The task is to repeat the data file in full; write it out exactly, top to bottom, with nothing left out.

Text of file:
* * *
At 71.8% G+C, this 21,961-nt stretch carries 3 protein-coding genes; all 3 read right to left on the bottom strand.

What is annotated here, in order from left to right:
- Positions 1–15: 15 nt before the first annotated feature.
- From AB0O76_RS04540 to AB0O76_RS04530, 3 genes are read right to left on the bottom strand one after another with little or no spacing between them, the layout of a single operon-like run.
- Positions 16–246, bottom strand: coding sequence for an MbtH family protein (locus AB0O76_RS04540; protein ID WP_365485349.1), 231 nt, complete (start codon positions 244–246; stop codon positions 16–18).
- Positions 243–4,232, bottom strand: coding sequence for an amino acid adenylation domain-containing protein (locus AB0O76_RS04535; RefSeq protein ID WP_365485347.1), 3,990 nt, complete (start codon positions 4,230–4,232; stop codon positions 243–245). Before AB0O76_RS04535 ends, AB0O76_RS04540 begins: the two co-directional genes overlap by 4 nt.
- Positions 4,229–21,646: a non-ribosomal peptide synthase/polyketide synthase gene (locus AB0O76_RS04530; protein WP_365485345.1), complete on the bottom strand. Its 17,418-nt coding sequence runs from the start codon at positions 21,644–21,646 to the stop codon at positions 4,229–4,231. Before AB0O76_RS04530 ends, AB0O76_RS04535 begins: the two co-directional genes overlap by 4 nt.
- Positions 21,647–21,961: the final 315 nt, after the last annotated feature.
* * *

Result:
At 71.8% G+C, this 21,961-nt stretch carries 3 protein-coding genes; all 3 read right to left on the bottom strand.

What is annotated here, in order from left to right:
- Positions 1–15: 15 nt before the first annotated feature.
- From AB0O76_RS04540 to AB0O76_RS04530, 3 genes are read right to left on the bottom strand one after another with little or no spacing between them, the layout of a single operon-like run.
- Positions 16–246, bottom strand: coding sequence for an MbtH family protein (locus AB0O76_RS04540; protein ID WP_365485349.1), 231 nt, complete (start codon positions 244–246; stop codon positions 16–18).
- Positions 243–4,232, bottom strand: coding sequence for an amino acid adenylation domain-containing protein (locus AB0O76_RS04535; RefSeq protein ID WP_365485347.1), 3,990 nt, complete (start codon positions 4,230–4,232; stop codon positions 243–245). Before AB0O76_RS04535 ends, AB0O76_RS04540 begins: the two co-directional genes overlap by 4 nt.
- Positions 4,229–21,646: a non-ribosomal peptide synthase/polyketide synthase gene (locus AB0O76_RS04530; protein WP_365485345.1), complete on the bottom strand. Its 17,418-nt coding sequence runs from the start codon at positions 21,644–21,646 to the stop codon at positions 4,229–4,231. Before AB0O76_RS04530 ends, AB0O76_RS04535 begins: the two co-directional genes overlap by 4 nt.
- Positions 21,647–21,961: the final 315 nt, after the last annotated feature.